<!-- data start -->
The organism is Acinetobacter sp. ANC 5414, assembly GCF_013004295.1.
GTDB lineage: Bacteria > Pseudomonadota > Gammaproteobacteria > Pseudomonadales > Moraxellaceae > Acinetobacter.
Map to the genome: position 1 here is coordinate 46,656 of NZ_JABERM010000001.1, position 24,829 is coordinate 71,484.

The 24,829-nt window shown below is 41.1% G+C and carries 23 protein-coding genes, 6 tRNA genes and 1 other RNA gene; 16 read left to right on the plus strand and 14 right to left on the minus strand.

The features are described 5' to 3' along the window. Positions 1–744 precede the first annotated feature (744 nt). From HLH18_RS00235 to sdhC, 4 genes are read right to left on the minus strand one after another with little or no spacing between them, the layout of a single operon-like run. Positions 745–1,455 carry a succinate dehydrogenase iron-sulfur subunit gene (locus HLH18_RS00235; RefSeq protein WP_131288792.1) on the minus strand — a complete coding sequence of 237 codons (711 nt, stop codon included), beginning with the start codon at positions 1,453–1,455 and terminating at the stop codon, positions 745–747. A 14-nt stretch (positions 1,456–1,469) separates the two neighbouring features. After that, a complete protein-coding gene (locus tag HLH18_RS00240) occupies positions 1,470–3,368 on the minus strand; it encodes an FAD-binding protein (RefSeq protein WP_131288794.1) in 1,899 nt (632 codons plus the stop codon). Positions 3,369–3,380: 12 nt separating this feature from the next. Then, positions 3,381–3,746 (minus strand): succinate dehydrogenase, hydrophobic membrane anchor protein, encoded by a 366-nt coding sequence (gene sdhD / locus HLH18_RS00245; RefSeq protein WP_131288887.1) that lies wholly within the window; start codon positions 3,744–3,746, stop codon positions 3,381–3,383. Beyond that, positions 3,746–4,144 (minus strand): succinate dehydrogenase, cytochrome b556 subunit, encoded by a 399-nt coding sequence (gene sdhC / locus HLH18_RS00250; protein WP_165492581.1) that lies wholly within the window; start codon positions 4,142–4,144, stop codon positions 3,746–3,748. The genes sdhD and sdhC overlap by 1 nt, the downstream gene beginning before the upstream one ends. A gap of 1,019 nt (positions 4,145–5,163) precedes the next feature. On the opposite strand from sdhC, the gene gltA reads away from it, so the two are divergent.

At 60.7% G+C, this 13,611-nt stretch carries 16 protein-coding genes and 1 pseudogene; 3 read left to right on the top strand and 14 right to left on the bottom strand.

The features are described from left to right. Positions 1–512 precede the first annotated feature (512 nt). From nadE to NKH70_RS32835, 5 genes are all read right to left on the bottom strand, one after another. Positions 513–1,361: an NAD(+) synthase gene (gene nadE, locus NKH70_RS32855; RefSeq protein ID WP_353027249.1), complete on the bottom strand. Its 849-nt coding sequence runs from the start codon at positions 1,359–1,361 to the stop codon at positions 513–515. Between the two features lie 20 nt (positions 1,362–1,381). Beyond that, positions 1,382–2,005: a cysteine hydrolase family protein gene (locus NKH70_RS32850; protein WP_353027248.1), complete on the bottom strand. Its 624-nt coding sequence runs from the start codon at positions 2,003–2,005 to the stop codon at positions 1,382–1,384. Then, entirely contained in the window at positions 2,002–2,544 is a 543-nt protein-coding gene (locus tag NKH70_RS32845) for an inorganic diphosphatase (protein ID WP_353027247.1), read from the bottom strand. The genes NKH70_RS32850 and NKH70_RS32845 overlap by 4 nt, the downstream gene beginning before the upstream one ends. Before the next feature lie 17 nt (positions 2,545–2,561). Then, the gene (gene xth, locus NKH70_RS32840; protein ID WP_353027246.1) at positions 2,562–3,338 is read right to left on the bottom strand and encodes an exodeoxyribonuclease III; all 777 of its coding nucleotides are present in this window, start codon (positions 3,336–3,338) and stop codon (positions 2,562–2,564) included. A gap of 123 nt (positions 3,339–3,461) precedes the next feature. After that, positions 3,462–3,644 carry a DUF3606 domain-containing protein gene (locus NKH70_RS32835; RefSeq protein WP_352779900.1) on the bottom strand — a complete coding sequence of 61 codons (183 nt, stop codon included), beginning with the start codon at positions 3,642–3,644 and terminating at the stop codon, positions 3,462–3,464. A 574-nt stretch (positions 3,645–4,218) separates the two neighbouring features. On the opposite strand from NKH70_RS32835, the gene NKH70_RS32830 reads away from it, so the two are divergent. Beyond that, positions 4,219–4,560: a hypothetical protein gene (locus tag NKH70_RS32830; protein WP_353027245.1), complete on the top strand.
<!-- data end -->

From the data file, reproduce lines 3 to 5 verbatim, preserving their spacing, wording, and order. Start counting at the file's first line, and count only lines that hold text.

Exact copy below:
Map to the genome: position 1 here is coordinate 46,656 of NZ_JABERM010000001.1, position 24,829 is coordinate 71,484.

The 24,829-nt window shown below is 41.1% G+C and carries 23 protein-coding genes, 6 tRNA genes and 1 other RNA gene; 16 read left to right on the plus strand and 14 right to left on the minus strand.

The features are described 5' to 3' along the window. Positions 1–744 precede the first annotated feature (744 nt). From HLH18_RS00235 to sdhC, 4 genes are read right to left on the minus strand one after another with little or no spacing between them, the layout of a single operon-like run. Positions 745–1,455 carry a succinate dehydrogenase iron-sulfur subunit gene (locus HLH18_RS00235; RefSeq protein WP_131288792.1) on the minus strand — a complete coding sequence of 237 codons (711 nt, stop codon included), beginning with the start codon at positions 1,453–1,455 and terminating at the stop codon, positions 745–747. A 14-nt stretch (positions 1,456–1,469) separates the two neighbouring features. After that, a complete protein-coding gene (locus tag HLH18_RS00240) occupies positions 1,470–3,368 on the minus strand; it encodes an FAD-binding protein (RefSeq protein WP_131288794.1) in 1,899 nt (632 codons plus the stop codon). Positions 3,369–3,380: 12 nt separating this feature from the next. Then, positions 3,381–3,746 (minus strand): succinate dehydrogenase, hydrophobic membrane anchor protein, encoded by a 366-nt coding sequence (gene sdhD / locus HLH18_RS00245; RefSeq protein WP_131288887.1) that lies wholly within the window; start codon positions 3,744–3,746, stop codon positions 3,381–3,383. Beyond that, positions 3,746–4,144 (minus strand): succinate dehydrogenase, cytochrome b556 subunit, encoded by a 399-nt coding sequence (gene sdhC / locus HLH18_RS00250; protein WP_165492581.1) that lies wholly within the window; start codon positions 4,142–4,144, stop codon positions 3,746–3,748. The genes sdhD and sdhC overlap by 1 nt, the downstream gene beginning before the upstream one ends. A gap of 1,019 nt (positions 4,145–5,163) precedes the next feature. On the opposite strand from sdhC, the gene gltA reads away from it, so the two are divergent.